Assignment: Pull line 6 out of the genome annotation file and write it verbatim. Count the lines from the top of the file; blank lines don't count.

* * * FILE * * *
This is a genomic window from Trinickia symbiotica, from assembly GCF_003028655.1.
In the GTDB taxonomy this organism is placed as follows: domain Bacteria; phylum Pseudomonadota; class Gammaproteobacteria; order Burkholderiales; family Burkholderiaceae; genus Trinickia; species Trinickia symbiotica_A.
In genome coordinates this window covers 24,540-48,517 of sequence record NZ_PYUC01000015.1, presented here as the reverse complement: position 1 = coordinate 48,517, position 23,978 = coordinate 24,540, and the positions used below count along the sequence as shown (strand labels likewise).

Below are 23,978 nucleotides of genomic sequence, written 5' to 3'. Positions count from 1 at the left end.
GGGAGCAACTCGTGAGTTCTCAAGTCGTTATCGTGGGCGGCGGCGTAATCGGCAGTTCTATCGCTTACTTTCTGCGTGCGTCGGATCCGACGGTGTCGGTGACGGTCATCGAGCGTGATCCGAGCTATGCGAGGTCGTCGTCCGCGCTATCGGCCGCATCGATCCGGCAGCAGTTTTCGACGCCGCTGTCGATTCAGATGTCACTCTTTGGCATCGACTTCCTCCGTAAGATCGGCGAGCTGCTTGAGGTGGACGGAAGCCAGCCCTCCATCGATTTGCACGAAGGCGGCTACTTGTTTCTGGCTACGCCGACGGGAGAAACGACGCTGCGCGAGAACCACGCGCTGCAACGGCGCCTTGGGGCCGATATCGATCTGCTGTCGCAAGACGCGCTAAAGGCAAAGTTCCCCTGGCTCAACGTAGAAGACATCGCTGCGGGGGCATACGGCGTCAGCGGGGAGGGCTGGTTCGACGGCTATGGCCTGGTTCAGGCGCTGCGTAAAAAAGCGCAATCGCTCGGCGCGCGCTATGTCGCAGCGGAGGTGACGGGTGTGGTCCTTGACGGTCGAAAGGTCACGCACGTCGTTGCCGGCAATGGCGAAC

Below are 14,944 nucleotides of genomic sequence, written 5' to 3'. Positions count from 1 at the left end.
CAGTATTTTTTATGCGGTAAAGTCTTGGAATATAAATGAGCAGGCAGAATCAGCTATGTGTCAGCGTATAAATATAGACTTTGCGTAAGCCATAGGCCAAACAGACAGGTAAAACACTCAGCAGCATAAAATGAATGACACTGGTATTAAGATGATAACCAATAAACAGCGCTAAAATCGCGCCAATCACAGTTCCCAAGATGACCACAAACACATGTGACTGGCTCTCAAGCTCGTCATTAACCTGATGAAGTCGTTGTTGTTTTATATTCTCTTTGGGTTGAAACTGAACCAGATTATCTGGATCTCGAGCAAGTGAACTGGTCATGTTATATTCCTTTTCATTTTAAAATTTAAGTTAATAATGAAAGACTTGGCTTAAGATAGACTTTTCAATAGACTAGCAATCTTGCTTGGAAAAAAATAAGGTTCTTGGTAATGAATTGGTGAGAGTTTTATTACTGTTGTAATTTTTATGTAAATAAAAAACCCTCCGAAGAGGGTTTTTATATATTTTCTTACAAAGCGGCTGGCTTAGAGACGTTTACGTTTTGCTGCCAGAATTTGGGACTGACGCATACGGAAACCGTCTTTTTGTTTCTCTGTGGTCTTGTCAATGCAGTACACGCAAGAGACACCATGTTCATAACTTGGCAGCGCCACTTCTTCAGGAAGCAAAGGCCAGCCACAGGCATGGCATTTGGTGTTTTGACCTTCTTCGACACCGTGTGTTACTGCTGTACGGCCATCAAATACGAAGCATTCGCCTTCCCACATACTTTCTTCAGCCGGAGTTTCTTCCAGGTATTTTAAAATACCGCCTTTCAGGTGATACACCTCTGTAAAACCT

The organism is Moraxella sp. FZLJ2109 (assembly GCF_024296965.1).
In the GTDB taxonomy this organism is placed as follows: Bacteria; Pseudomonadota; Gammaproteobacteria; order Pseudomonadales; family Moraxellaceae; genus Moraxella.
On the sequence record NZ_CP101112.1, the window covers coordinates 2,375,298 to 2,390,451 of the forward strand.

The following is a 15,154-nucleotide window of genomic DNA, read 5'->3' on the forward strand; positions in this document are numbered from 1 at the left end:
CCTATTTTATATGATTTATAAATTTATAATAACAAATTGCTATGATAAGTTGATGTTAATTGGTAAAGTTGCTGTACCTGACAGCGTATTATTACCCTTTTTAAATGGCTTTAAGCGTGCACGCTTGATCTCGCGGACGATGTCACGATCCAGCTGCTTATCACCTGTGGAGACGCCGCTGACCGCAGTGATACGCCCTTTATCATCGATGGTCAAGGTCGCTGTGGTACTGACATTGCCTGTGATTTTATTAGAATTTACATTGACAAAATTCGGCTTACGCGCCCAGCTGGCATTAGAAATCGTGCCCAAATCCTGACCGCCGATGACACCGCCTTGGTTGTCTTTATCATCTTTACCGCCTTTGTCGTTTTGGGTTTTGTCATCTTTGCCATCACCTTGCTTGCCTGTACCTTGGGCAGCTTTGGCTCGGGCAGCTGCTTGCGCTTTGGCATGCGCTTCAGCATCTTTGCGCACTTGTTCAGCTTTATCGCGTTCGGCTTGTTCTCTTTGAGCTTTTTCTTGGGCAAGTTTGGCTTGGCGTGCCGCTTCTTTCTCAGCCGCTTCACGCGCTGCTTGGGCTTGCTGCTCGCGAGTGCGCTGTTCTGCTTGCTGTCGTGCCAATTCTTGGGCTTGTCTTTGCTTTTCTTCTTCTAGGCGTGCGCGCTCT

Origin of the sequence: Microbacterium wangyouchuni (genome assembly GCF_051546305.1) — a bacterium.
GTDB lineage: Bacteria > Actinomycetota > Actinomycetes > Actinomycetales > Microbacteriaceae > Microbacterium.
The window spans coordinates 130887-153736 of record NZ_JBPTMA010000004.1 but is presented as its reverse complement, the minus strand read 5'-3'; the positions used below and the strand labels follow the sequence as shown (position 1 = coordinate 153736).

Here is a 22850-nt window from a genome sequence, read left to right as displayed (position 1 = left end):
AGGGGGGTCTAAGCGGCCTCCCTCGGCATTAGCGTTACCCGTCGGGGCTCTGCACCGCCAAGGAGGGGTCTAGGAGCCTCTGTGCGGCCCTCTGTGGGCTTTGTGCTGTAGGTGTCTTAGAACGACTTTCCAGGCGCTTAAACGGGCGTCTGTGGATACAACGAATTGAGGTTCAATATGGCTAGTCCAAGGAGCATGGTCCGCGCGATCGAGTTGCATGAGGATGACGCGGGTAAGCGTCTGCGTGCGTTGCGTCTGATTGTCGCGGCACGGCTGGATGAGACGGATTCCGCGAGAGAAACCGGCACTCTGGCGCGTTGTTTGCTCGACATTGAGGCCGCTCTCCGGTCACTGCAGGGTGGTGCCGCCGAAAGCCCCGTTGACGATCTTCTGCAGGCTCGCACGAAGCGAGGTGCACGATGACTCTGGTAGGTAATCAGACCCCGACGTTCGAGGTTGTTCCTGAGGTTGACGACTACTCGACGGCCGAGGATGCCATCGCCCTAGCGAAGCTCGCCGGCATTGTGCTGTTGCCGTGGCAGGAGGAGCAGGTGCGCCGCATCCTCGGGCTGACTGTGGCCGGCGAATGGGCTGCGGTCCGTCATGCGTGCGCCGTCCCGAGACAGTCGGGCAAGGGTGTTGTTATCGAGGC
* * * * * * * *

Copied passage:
Below are 14,944 nucleotides of genomic sequence, written 5' to 3'. Positions count from 1 at the left end.